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Currently, lodgings’ competitiveness depends on pricing, based on the online reputation measured by quantitative scales of variables. The purpose of this article is to analyze the different prices set by lodgings by season in relation to the variables that measure their online reputation. This is an essential aspect in determining prices competitively in a constantly changing market. The study analyzes the offer of three tourist destinations (Gran Canaria and Tenerife in Spain and Agadir in Morocco) and online customer reviews on the quality of service, value, and added value obtained from Booking.com. Bivariate regressions with different functions were carried out to determine which one best matches these variables to the prices. The results show that added value has the greater relationship with prices. The cubic and quadratic functions have the best fit between quality of service and added value with regard to lodging prices. Based on the results obtained, it is possible to determine the most competitive prices lodgings can set depending on the quality of service and the added value offered to customers. To the extent that destinations from different countries are analyzed, the research reaches an international scope that is in line with the competitive reality of the tourism market.
... The literature on the various determinants of profitability of hotels include studies on price [13]; the socio-economic status of guests [14,15]; the quality of the service [16], the existence of competitors [17]; culinary innovation [18]; internal behaviors and dominant values in the organizational structure [19]; the accommodation capacity and the risk of underutilization of the rooms [20]. An example of recent studies focusing on hotels' financial performance is a study [8] that analyzes the impact of service innovations on firm performance in the hospitality industry in Croatia during 2012-2014. ...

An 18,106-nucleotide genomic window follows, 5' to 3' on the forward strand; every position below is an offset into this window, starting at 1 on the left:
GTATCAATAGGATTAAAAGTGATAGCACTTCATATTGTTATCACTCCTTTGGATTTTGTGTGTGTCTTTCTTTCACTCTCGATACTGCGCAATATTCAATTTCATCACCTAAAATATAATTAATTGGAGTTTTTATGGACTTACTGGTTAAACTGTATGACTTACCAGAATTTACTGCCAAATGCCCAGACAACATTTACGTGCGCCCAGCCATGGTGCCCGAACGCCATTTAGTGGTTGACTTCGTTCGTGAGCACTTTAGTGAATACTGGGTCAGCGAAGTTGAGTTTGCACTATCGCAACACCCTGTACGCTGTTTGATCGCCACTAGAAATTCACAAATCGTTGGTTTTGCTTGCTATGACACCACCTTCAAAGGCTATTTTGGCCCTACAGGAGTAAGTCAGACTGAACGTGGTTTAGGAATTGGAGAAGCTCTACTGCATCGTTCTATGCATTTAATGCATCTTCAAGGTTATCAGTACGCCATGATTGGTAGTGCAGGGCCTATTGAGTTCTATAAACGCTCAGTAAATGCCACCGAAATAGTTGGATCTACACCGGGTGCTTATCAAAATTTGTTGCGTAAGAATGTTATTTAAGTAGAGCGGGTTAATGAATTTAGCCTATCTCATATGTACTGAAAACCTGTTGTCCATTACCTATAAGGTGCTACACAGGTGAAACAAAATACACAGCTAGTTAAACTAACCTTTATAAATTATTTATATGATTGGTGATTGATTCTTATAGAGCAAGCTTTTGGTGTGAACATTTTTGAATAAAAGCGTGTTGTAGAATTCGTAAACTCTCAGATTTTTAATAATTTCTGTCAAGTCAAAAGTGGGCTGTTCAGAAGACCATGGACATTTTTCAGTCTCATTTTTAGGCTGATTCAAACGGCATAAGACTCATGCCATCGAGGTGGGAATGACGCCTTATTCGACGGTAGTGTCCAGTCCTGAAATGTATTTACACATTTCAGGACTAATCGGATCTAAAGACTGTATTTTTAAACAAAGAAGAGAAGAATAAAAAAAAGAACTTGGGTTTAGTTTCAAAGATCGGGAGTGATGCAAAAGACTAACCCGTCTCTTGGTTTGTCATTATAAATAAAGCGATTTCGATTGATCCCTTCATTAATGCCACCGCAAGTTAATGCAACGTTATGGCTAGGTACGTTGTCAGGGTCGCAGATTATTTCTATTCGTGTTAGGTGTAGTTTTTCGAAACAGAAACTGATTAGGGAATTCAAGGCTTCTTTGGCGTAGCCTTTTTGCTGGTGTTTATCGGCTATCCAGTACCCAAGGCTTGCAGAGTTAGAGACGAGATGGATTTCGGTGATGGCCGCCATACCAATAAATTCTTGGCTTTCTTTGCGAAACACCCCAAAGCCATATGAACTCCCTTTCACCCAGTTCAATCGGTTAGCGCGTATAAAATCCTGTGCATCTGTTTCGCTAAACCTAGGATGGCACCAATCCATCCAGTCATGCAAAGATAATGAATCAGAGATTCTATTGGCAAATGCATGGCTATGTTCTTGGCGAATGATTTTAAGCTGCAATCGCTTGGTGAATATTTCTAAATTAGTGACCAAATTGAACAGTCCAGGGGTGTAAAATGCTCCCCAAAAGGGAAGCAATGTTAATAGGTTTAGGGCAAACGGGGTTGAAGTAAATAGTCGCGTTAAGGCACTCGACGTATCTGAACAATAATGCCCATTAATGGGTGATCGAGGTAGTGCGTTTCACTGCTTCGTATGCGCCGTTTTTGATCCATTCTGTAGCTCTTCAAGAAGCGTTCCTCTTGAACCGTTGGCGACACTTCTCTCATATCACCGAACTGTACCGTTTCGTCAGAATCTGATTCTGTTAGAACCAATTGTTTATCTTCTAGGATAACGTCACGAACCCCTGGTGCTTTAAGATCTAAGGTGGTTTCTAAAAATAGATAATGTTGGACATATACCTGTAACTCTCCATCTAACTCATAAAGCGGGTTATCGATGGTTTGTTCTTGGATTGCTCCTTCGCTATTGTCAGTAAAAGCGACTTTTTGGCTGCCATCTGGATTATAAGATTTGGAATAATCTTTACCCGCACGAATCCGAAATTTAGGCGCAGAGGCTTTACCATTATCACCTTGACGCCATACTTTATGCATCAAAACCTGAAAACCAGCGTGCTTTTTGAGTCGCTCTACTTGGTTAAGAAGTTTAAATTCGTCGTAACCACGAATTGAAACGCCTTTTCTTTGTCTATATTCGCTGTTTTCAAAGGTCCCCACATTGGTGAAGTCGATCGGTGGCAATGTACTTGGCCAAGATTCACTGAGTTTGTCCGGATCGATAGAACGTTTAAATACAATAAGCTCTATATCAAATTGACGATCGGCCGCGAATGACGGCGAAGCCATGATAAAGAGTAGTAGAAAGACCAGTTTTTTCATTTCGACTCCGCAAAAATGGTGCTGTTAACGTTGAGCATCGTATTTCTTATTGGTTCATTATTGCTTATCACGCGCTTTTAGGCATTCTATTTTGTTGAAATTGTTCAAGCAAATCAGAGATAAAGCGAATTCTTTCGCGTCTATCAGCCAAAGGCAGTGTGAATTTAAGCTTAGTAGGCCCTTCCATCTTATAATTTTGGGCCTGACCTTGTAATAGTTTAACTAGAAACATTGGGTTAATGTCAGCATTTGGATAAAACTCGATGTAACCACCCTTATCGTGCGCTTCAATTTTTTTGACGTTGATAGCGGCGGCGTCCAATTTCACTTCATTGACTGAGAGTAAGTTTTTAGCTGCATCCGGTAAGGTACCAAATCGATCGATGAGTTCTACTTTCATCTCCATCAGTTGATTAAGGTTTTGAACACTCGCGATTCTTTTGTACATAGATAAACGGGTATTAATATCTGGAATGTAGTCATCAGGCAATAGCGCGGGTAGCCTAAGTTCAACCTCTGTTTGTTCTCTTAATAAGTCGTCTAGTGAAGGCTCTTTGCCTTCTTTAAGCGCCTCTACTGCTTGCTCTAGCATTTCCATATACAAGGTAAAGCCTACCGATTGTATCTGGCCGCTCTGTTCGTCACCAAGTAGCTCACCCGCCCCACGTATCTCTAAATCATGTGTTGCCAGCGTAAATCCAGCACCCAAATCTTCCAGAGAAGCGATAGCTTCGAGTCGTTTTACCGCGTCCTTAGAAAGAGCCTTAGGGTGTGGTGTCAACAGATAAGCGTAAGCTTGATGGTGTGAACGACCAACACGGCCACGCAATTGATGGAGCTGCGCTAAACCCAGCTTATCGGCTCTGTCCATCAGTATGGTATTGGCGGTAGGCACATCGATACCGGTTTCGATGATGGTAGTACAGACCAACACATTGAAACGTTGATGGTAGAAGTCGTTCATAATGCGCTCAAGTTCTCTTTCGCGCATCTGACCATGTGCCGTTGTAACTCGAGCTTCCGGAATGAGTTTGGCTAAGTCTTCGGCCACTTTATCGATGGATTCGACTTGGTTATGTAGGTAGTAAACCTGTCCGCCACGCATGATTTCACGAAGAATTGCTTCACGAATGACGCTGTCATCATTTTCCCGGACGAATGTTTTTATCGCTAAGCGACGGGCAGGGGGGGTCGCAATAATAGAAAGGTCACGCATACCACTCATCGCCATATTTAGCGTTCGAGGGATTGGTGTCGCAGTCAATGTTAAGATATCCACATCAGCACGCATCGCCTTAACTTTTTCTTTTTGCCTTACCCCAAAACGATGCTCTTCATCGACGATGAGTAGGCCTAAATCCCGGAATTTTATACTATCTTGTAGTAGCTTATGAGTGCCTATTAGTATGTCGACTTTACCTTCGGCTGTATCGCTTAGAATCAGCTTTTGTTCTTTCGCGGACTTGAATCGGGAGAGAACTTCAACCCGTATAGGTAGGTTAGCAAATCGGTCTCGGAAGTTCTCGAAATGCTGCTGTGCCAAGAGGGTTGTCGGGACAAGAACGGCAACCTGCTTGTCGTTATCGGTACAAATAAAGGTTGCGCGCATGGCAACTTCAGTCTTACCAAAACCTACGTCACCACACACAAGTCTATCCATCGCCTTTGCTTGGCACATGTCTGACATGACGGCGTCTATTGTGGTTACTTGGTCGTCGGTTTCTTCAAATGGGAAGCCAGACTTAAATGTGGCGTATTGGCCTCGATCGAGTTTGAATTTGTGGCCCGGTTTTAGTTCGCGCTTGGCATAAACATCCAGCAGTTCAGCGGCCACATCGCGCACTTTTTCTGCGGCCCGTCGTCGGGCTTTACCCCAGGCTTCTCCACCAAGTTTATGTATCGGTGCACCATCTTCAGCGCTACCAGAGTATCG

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The importance of tourism, the criticality of the hospitality industry to employment and economic growth and the relationship between High-Growth Hotels (HGHs) and regional development provide the rationale for this study. This paper analyzes the financial sustainability of HGHs in 2016-2019 and their contribution to employment by NUTs II regions of the Iberian Peninsula. Overall results indicate better performances among HGHs located in the Southwest regions of the Iberian Peninsula, in the capital cities and in the Northeast of Spain. Also, the correlation between the regional incidence of HGHs and the average number of employees appear to confirm the results of previous studies that gazelles are major employers.
... Even if the other elements are fundamentals for improving sales and, consequently, improving profitability, they are related to expenditures (Eddin et al., 2013). Pricing is also the strategy that can be most easily adjusted in response to market changes (Chen and Chang, 2012). ...
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Purpose: Price has an important influence on consumers’ purchasing decision and consequently in firms’ revenues and profitability. This paper aims to study customers’ price sensitivity of three and five-star hotels. Methodology: Data was gathered through an ad hoc questionnaire. The Van Westendorp Price Sensitivity Meter (PSM) was applied in order to estimate customers’ price sensitivity. Findings: Results show what is the optimal price both to three and five-star hotels. Research limitations/implications: The size of the sample could be higher. It would be important to know what characteristics and services customers value most in the hospitality industry in order to better understand what factors influence price sensitivity. This research may be important to managers understand how customers of three and five-stars hotels react to price changes. Practical implications: Findings help managers to structure effective prices and understand how they can increase or decrease their prices in order to generate more profits.